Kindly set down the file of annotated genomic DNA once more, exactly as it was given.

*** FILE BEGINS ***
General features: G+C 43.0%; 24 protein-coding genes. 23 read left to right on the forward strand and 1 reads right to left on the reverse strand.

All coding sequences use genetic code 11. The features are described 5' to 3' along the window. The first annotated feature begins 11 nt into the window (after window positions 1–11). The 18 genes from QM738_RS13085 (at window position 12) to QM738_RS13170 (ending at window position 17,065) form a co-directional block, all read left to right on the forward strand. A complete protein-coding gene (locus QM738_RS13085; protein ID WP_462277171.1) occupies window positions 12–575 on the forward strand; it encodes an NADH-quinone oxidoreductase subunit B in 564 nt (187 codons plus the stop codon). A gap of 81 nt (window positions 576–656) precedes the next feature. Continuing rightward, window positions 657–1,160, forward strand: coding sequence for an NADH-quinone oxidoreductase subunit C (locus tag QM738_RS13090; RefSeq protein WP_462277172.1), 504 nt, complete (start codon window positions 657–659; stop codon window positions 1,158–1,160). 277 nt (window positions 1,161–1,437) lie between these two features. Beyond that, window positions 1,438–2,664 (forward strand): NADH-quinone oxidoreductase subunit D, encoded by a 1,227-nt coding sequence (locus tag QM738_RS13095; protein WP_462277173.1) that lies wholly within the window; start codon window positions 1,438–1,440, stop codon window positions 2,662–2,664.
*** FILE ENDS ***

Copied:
General features: G+C 43.0%; 24 protein-coding genes. 23 read left to right on the forward strand and 1 reads right to left on the reverse strand.

All coding sequences use genetic code 11. The features are described 5' to 3' along the window. The first annotated feature begins 11 nt into the window (after window positions 1–11). The 18 genes from QM738_RS13085 (at window position 12) to QM738_RS13170 (ending at window position 17,065) form a co-directional block, all read left to right on the forward strand. A complete protein-coding gene (locus QM738_RS13085; protein ID WP_462277171.1) occupies window positions 12–575 on the forward strand; it encodes an NADH-quinone oxidoreductase subunit B in 564 nt (187 codons plus the stop codon). A gap of 81 nt (window positions 576–656) precedes the next feature. Continuing rightward, window positions 657–1,160, forward strand: coding sequence for an NADH-quinone oxidoreductase subunit C (locus tag QM738_RS13090; RefSeq protein WP_462277172.1), 504 nt, complete (start codon window positions 657–659; stop codon window positions 1,158–1,160). 277 nt (window positions 1,161–1,437) lie between these two features. Beyond that, window positions 1,438–2,664 (forward strand): NADH-quinone oxidoreductase subunit D, encoded by a 1,227-nt coding sequence (locus tag QM738_RS13095; protein WP_462277173.1) that lies wholly within the window; start codon window positions 1,438–1,440, stop codon window positions 2,662–2,664.